Governments must do more to prevent Indigenous deaths in custody

16 April 2021
 
 
 

The Royal Australian and New Zealand College of Psychiatrists (RANZCP) has welcomed the release of the NSW Parliament’s Select Committee’s Report On the High Level of First Nations People in Custody and Oversight and Review of Deaths in Custody.

The release of the report coincides with the 30-year anniversary of the Royal Commission into Aboriginal Deaths in Custody, which handed down 339 recommendations to stop First Nations peoples losing their lives in the care of the state.

Chair of the News South Wales Branch of the RANZCP, Dr Angelo Virgona, said that whilst the report is welcome, we need real, meaningful action to reduce the disgraceful rates death of First Nations People in custody.

‘There have been numerous studies and published reports highlighting the significant correlations between imprisonment and severe mental illness and distress’, Dr Virgona added.

‘And the problems with providing mental health services to those in custody are significant.

‘What we need is to ensure that mental healthcare in correctional facilities is equivalent to that in the community in line with international principles and the need to end enforced care.

‘Of particular significance to First Nations people is that they take a different view of mental health.

‘There are already significant shortfalls in the traditional psychiatric approach to mental illness in custody and these difficulties are far greater for a cohort of people for whom the model does not adequately understand or speak to their experience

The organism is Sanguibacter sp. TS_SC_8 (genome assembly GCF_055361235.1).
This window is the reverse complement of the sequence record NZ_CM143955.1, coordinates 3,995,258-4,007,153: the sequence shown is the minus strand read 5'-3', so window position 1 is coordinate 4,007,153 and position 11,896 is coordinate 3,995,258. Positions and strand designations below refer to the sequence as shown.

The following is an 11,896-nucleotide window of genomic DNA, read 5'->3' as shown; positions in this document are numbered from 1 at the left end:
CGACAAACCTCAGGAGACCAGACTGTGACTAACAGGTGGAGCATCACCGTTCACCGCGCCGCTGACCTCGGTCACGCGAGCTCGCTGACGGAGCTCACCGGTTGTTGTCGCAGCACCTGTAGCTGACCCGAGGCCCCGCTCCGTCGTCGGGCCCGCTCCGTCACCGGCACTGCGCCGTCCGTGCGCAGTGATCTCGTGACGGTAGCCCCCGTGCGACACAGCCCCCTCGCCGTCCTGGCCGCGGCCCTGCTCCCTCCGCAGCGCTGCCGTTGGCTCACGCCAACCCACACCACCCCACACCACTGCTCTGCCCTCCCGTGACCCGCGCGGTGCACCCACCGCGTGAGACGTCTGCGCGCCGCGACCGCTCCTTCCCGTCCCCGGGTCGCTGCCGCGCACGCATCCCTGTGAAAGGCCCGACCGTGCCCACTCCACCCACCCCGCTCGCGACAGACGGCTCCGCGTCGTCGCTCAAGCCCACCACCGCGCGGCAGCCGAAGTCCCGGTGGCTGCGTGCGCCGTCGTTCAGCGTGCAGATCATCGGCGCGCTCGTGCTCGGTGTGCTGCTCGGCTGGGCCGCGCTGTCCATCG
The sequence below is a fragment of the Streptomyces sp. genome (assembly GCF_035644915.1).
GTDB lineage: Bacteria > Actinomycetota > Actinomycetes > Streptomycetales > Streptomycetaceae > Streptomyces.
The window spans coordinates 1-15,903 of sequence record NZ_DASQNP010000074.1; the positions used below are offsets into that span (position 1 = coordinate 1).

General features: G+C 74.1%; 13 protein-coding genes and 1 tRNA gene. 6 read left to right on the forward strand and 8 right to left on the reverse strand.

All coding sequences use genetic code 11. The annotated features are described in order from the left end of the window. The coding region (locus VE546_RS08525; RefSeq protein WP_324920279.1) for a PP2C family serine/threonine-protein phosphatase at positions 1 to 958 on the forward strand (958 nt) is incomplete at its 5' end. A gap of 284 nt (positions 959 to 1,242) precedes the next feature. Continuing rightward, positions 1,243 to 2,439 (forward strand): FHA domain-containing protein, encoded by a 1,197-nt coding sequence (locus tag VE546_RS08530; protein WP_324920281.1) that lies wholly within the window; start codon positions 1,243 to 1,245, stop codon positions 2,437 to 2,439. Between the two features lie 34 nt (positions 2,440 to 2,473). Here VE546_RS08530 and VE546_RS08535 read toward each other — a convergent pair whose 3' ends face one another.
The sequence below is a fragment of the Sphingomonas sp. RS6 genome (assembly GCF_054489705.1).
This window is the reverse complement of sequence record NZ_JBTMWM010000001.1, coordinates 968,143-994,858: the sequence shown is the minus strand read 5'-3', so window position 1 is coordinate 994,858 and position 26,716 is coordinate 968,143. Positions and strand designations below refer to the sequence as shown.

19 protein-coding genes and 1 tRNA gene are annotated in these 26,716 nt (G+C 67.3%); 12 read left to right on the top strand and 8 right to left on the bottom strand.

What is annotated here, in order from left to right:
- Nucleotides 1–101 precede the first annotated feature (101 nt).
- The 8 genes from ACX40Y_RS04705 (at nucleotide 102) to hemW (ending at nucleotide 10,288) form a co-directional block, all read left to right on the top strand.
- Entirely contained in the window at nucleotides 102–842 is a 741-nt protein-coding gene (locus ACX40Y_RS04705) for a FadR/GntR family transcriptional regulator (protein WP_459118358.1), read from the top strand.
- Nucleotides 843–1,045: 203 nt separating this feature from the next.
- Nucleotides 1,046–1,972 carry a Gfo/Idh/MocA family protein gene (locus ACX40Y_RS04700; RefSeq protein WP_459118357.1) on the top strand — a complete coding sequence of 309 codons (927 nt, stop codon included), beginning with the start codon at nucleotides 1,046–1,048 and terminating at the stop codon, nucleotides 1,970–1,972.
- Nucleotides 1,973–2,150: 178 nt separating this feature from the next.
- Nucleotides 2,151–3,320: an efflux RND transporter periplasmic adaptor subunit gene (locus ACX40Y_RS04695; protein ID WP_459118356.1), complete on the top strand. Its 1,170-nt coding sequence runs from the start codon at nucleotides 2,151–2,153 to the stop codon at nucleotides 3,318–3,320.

‘There is also a serious resource shortfall in funding that has been particularly exacerbated in NSW by increased prison numbers over the last few years.

The RANZCP further added that the only way forward and prevent the deaths of First Nations people in custody is to reduce the number of First Nations people going into prison in the first place.

‘This means making the right investments at the community level that focuses on prevention and addressing social determinants such as poverty and entrenched racism’, explained Dr Virgona.

‘While many of those recommendations rely on making better use of existing resources and implementing significant cultural change across all parts of the health and justice systems, others do not.

‘There will need to be significant ongoing investment by government in general to address the social determinants of mental illness and incarceration, as well as additional specific funding for additional resources such as training and recruiting First Nation Health professionals.

‘There is no shortage of solutions. They have been proposed in countless reports and inquiries including this one.

‘A collective effort is needed from our health, community, education and justice systems to divert people who have adverse contact with the justice system.

‘We welcome the release of this report and strongly encourage the NSW Government, and other governments, not to shy away from making the decisions necessary to prevent these tragedies.

For all other expert mental health information, visit Your Health in Mind, the RANZCP’s consumer health information website.

ENQUIRIES: For more information, or to arrange an interview call Sarah Carr on +61 437 315 911, or email media@ranzcp.org.